An Account of the English Colony in New South Wales, Volume 1 eBook

This eBook from the Gutenberg Project consists of approximately 866 pages of information about An Account of the English Colony in New South Wales, Volume 1.

With the following Particulars of the State of NORFOLK ISLAND to the time when the ships left it, the Writer has been favoured by LIEUTENANT-GOVERNOR KING.


A court of criminal judicature existed there similar to that in New South Wales, differing only in being composed of five instead of seven members.  No civil court, however, had been established.


The civil department consisted of a lieutenant-governor, a deputy judge-advocate, a deputy provost-marshal, and deputy commissary; a surgeon, a store-keeper, and four subordinate officers.

The military consisted of a company of the New South Wales corps.

The settlers were, four seamen who belonged to his Majesty’s ship Sirius; fifteen marines who were discharged at the relief of that detachment; fifty-two settlers from among those whose respective terms of transportation had expired; three officers, and others who held ground by grant or lease, or had purchased allotments from settlers; fourteen from those whose terms of transportation were unexpired, but who held allotments exceeding five acres.  The whole number (exclusive of the officers), with their families, was about two hundred and forty.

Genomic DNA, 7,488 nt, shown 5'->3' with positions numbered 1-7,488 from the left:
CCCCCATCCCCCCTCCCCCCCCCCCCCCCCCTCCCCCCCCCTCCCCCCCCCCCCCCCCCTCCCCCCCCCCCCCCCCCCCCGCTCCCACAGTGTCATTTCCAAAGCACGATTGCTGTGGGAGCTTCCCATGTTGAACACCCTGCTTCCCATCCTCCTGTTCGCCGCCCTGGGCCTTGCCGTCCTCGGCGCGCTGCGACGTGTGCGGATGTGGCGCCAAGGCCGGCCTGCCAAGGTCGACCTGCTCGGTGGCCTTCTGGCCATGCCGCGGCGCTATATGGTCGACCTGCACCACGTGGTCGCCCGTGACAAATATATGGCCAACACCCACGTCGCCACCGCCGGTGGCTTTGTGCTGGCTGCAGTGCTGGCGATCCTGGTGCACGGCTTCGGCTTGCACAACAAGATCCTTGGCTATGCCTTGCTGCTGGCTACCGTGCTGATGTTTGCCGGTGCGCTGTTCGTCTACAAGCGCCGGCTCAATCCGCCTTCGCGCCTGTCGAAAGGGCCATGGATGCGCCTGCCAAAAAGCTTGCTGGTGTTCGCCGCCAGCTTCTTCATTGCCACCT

One hundred and forty-nine men, and sixty-three women, whose terms of sentence had expired, supported themselves by hiring ground from settlers, working for individuals, or at their different callings, (some few were employed as overseers) and labouring for the public; for which they were clothed and fed from the stores, and received such other encouragement as their behaviour merited.  The number of this class, with their women and children, was about one hundred and thirty.


The numbers of these who remained under the sentence of the law were as follow: 

For life 36
From 10 to 5 years 10
From 5 to 3 4
From 3 to 1 26
From 1 year to 6 months 60
Total 136

of which number fifty-seven were assigned to settlers and others, on condition of being maintained by them; the rest were occupied as hereafter stated; from which it will be obvious, that no progress in cultivation for the crown could be made, as not more than thirty men were employed in cultivating ground for the public advantage, and even these were much interrupted by incidental work, and by attending the artificers in carrying on the different buildings which were indispensable.


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